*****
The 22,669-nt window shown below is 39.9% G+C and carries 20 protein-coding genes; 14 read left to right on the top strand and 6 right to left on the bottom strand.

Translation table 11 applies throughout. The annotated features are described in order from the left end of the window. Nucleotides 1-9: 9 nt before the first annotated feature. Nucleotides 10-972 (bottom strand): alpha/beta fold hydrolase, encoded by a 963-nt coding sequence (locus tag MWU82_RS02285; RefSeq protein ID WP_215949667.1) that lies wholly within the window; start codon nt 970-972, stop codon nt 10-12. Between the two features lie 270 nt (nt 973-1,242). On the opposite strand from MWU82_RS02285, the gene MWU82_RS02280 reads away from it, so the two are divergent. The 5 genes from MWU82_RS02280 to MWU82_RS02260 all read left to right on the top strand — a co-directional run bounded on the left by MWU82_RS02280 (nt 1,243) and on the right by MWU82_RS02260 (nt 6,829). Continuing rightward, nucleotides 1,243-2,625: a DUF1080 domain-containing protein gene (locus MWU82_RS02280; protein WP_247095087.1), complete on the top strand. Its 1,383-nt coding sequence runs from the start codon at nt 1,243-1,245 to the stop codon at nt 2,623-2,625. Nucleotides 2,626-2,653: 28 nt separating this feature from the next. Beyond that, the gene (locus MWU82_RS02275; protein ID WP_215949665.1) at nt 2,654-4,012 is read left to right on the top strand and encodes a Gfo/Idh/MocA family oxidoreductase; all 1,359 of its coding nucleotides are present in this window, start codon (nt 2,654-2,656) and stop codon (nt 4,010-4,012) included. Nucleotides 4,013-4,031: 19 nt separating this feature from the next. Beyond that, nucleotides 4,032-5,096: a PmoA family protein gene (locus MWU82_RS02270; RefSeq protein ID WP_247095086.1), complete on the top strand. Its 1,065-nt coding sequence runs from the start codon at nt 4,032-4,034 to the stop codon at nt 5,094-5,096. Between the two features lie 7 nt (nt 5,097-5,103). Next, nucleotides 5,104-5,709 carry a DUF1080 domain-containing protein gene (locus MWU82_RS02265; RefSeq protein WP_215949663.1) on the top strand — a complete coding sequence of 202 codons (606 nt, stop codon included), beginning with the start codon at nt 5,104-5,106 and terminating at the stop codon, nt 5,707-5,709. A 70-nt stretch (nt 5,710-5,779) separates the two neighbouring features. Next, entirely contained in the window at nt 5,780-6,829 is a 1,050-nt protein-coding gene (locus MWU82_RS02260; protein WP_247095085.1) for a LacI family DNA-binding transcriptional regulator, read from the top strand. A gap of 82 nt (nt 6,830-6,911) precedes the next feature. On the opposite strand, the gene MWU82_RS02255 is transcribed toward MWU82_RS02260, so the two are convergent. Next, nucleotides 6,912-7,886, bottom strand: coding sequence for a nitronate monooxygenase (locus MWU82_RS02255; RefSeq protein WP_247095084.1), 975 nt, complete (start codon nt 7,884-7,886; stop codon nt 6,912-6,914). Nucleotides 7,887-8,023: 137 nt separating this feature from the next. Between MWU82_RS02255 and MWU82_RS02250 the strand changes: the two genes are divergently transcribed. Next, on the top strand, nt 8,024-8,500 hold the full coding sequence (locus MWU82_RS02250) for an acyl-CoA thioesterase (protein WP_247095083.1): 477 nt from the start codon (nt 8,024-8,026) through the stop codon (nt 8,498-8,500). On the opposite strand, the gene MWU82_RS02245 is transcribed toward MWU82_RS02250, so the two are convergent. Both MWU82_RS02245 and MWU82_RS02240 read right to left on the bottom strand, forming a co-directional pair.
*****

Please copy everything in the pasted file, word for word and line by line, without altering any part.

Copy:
The 22,669-nt window shown below is 39.9% G+C and carries 20 protein-coding genes; 14 read left to right on the top strand and 6 right to left on the bottom strand.

Translation table 11 applies throughout. The annotated features are described in order from the left end of the window. Nucleotides 1-9: 9 nt before the first annotated feature. Nucleotides 10-972 (bottom strand): alpha/beta fold hydrolase, encoded by a 963-nt coding sequence (locus tag MWU82_RS02285; RefSeq protein ID WP_215949667.1) that lies wholly within the window; start codon nt 970-972, stop codon nt 10-12. Between the two features lie 270 nt (nt 973-1,242). On the opposite strand from MWU82_RS02285, the gene MWU82_RS02280 reads away from it, so the two are divergent. The 5 genes from MWU82_RS02280 to MWU82_RS02260 all read left to right on the top strand — a co-directional run bounded on the left by MWU82_RS02280 (nt 1,243) and on the right by MWU82_RS02260 (nt 6,829). Continuing rightward, nucleotides 1,243-2,625: a DUF1080 domain-containing protein gene (locus MWU82_RS02280; protein WP_247095087.1), complete on the top strand. Its 1,383-nt coding sequence runs from the start codon at nt 1,243-1,245 to the stop codon at nt 2,623-2,625. Nucleotides 2,626-2,653: 28 nt separating this feature from the next. Beyond that, the gene (locus MWU82_RS02275; protein ID WP_215949665.1) at nt 2,654-4,012 is read left to right on the top strand and encodes a Gfo/Idh/MocA family oxidoreductase; all 1,359 of its coding nucleotides are present in this window, start codon (nt 2,654-2,656) and stop codon (nt 4,010-4,012) included. Nucleotides 4,013-4,031: 19 nt separating this feature from the next. Beyond that, nucleotides 4,032-5,096: a PmoA family protein gene (locus MWU82_RS02270; RefSeq protein ID WP_247095086.1), complete on the top strand. Its 1,065-nt coding sequence runs from the start codon at nt 4,032-4,034 to the stop codon at nt 5,094-5,096. Between the two features lie 7 nt (nt 5,097-5,103). Next, nucleotides 5,104-5,709 carry a DUF1080 domain-containing protein gene (locus MWU82_RS02265; RefSeq protein WP_215949663.1) on the top strand — a complete coding sequence of 202 codons (606 nt, stop codon included), beginning with the start codon at nt 5,104-5,106 and terminating at the stop codon, nt 5,707-5,709. A 70-nt stretch (nt 5,710-5,779) separates the two neighbouring features. Next, entirely contained in the window at nt 5,780-6,829 is a 1,050-nt protein-coding gene (locus MWU82_RS02260; protein WP_247095085.1) for a LacI family DNA-binding transcriptional regulator, read from the top strand. A gap of 82 nt (nt 6,830-6,911) precedes the next feature. On the opposite strand, the gene MWU82_RS02255 is transcribed toward MWU82_RS02260, so the two are convergent. Next, nucleotides 6,912-7,886, bottom strand: coding sequence for a nitronate monooxygenase (locus MWU82_RS02255; RefSeq protein WP_247095084.1), 975 nt, complete (start codon nt 7,884-7,886; stop codon nt 6,912-6,914). Nucleotides 7,887-8,023: 137 nt separating this feature from the next. Between MWU82_RS02255 and MWU82_RS02250 the strand changes: the two genes are divergently transcribed. Next, on the top strand, nt 8,024-8,500 hold the full coding sequence (locus MWU82_RS02250) for an acyl-CoA thioesterase (protein WP_247095083.1): 477 nt from the start codon (nt 8,024-8,026) through the stop codon (nt 8,498-8,500). On the opposite strand, the gene MWU82_RS02245 is transcribed toward MWU82_RS02250, so the two are convergent. Both MWU82_RS02245 and MWU82_RS02240 read right to left on the bottom strand, forming a co-directional pair.